Wednesday, 27 June 2012

Behind The Railings - what it takes to get published

I am watching a very good friend of mine trying to become a professional writer. She has a two year old child, a part-time job and she is pregnant. Demands upon her time and energy are never-ending. She wakes up feeling tired. And yet she struggles on with her novel.

I am reminded of an event I witnessed thirty years ago in the days before mobile phones. At that time I was working in Central London and used to cycle home in the evenings past Battersea Park, a large open space south of the river.

It was autumn and the evenings were beginning to draw in. The road beside the park was like a motorway, the traffic heavy and no sign of any pedestrians. I switched on my bicycle lamp and pedalled determinedly, trying to think of something other than how much of my journey still lay ahead.

Then I saw the woman. She was standing inside the park clutching the railings with one hand and holding a baby in the other. There was something about her face that drew my attention as I flashed past. Had I been mistaken or had she mouthed something at me? I carried on cycling for a few minutes as my brain tried to decode what I had just seen. Suddenly I realised that she had been saying, 'Help me!'

I stopped my bicycle, turned round and wheeled it back towards the woman. As I got closer it was clear from her expression that she was utterly desperate. 'Are you all right?' I asked

'No,' she said. 'The park gates are locked and I can't get out.' She was almost sobbing. 'If I didn't have the baby, I could climb out but I can't leave him. Will you take him?'

She handed the child over the railings to me and a few minutes later she had clambered over herself. I gave her back the baby. 'How long have you been stuck there?' I asked.

'Three quarters of an hour,' she said. Then her self-control broke and she began openly weeping.

'Do you want me to walk home with you?' I asked but she shook her head.

'I'll be all right now,' she said, embarrassed by her tears. 'I don't live far away. I just couldn't do anything because of the baby and he was getting so cold.' She walked away without another word. I got back on my bicycle and carried on with my journey.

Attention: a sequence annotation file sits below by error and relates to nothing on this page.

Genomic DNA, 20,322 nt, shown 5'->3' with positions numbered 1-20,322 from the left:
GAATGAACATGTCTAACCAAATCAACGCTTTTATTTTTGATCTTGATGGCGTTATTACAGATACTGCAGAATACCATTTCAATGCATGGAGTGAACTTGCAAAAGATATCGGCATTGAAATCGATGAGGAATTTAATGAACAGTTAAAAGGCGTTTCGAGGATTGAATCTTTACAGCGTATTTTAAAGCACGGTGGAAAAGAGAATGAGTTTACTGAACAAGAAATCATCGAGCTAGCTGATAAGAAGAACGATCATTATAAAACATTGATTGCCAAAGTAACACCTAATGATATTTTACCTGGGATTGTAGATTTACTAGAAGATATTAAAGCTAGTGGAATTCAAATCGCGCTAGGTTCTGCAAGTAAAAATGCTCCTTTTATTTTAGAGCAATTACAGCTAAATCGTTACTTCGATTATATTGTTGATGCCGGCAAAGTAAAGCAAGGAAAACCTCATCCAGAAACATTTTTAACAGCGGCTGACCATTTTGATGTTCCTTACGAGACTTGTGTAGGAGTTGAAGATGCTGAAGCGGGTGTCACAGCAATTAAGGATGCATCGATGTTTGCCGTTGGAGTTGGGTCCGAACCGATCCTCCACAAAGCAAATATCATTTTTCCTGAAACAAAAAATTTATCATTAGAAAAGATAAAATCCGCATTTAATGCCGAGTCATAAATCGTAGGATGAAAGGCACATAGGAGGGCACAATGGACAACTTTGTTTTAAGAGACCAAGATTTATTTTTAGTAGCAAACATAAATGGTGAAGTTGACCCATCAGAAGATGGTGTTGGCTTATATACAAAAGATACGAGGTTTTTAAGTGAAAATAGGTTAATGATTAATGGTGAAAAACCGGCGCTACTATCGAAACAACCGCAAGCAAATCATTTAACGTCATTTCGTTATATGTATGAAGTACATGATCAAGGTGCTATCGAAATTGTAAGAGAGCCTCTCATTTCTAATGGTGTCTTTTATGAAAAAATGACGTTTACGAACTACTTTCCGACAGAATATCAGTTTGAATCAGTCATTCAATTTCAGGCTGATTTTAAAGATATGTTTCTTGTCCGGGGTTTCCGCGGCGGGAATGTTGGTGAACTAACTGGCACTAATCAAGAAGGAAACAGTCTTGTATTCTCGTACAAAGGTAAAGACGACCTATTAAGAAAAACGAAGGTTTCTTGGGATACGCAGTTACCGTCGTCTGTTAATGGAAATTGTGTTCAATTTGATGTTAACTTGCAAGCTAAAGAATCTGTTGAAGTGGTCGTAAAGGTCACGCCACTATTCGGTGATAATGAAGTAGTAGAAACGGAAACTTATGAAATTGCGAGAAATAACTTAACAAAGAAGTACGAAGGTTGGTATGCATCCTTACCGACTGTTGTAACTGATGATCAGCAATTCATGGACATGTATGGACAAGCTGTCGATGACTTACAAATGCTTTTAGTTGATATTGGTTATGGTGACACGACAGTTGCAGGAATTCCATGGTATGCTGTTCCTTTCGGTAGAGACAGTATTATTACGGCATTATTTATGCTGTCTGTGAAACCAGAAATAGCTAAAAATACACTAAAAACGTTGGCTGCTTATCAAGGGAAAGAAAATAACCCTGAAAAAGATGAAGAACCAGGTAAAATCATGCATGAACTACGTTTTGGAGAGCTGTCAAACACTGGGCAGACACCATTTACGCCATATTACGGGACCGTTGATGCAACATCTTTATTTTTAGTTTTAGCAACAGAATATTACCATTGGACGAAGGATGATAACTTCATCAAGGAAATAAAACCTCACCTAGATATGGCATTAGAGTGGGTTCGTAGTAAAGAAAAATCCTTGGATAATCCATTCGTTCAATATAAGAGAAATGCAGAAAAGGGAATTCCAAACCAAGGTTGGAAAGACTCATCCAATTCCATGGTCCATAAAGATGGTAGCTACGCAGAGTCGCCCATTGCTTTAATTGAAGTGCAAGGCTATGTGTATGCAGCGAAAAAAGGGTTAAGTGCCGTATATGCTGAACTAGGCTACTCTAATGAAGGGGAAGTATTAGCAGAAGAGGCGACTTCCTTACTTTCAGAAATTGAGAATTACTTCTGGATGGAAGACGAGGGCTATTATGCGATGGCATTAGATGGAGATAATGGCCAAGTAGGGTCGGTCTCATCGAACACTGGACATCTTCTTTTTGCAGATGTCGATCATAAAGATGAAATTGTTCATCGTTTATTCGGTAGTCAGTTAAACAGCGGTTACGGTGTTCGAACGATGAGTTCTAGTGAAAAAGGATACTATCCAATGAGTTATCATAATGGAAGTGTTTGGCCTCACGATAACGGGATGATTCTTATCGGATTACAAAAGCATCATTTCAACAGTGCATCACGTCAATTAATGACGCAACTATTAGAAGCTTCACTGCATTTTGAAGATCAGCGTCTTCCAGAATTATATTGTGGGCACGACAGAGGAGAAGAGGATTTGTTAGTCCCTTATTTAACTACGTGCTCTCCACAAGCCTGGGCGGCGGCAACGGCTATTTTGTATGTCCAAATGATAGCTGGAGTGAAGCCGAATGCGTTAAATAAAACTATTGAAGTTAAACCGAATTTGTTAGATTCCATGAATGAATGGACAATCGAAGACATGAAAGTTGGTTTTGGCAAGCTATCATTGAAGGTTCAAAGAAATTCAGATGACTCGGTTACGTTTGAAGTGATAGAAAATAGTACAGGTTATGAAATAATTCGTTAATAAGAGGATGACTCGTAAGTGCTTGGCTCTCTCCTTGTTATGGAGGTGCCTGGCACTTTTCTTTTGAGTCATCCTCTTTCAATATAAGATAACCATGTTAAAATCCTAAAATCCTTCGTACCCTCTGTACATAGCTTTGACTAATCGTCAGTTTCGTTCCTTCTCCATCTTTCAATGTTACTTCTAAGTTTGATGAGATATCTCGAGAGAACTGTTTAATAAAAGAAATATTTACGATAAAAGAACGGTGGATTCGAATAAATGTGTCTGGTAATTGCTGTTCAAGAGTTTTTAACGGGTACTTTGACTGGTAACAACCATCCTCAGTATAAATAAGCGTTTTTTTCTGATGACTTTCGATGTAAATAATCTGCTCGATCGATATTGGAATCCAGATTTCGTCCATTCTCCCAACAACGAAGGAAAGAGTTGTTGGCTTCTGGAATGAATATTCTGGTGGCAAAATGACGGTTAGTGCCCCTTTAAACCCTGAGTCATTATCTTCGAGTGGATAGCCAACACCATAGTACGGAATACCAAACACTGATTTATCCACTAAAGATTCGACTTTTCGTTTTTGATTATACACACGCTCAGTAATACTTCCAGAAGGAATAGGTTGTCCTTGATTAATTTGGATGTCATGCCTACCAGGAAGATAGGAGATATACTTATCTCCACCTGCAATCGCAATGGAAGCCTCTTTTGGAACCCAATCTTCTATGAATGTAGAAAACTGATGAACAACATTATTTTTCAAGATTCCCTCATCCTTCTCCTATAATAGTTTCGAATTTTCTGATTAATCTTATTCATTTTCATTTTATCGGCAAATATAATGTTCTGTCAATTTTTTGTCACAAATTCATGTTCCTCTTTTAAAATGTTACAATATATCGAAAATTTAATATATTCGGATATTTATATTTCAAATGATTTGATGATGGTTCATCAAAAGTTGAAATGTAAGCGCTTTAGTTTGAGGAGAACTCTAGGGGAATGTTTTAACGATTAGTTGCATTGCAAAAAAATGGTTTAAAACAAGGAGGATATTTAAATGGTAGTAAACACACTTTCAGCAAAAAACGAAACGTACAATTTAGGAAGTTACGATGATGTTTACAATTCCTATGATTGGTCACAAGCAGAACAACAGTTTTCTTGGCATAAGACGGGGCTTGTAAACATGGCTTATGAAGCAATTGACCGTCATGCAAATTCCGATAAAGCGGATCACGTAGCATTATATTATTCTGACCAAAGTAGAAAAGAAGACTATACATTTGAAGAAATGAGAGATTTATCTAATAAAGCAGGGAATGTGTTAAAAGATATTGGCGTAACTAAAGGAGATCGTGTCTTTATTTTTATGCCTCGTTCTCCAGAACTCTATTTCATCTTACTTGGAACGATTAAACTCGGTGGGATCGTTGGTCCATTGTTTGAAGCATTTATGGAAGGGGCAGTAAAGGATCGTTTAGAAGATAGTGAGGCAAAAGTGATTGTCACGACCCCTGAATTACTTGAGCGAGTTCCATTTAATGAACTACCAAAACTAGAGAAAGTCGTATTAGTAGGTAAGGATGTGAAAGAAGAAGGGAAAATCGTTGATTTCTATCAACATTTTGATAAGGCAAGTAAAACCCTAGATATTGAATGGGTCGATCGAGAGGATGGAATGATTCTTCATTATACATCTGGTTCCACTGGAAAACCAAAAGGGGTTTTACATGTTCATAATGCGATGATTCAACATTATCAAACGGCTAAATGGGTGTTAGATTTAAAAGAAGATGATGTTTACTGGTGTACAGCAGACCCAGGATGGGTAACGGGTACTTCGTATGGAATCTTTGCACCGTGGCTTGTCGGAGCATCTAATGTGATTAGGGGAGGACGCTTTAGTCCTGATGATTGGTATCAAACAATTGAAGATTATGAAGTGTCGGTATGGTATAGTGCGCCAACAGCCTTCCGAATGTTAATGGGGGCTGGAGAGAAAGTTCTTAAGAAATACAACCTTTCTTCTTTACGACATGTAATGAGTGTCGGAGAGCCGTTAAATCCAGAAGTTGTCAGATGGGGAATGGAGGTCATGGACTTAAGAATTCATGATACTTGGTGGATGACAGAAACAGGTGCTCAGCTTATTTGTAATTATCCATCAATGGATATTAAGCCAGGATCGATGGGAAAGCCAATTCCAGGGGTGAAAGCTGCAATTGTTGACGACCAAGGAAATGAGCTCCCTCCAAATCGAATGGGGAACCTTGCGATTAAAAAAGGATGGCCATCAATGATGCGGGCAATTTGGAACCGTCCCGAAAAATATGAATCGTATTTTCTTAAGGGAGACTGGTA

Whenever I see my friend struggling to find a way of finishing her novel while looking after her toddler and working three days a week at the same time, I remember the woman in the park. Like her, my friend needs the traffic to stop. She needs an agent or an editor to take an interest. And all the time that she waits, desperately hoping for a miracle, she struggles bravely to maintain her self-control and to keep her dignity.


Derek said...

It always interests me how writers remember scenes and people - they way they can - as you have - conjure up an experience so that it lives and breathes again. Aside from being an interesting moment in someone else's life, it's also a great piece of writing.

Having gone through and back out a number of revolving doors in the quest for publication (some, it has to be said, quite rightly), I know how your friend feels. Even without other responsibilities, it can feel like a never-ending journey. And the reality is that some of us will never reach the destination. but if we continue to apply ourselves, and write, we will reach somewhere.

I empathise with your friend, as she juggles her needs and the child's needs. Writing is a passion and a demanding mistress. And there's always self-publication!

Brian Keaney said...

Thanks, Derek. Good to hear from you. Trying to break into writing seems to get harder every year.

Derek said...

It's a hard labour of love!

Paul said...

Wonderful post, Brian, and an apt memory. I agree with Derek. We'll keep at it, despite the odds arrayed against us, because it is a worthy thing to attempt.

(now, back to work!)

Brian Keaney said...

Thanks, Paul. Always a pleasure to hear from you.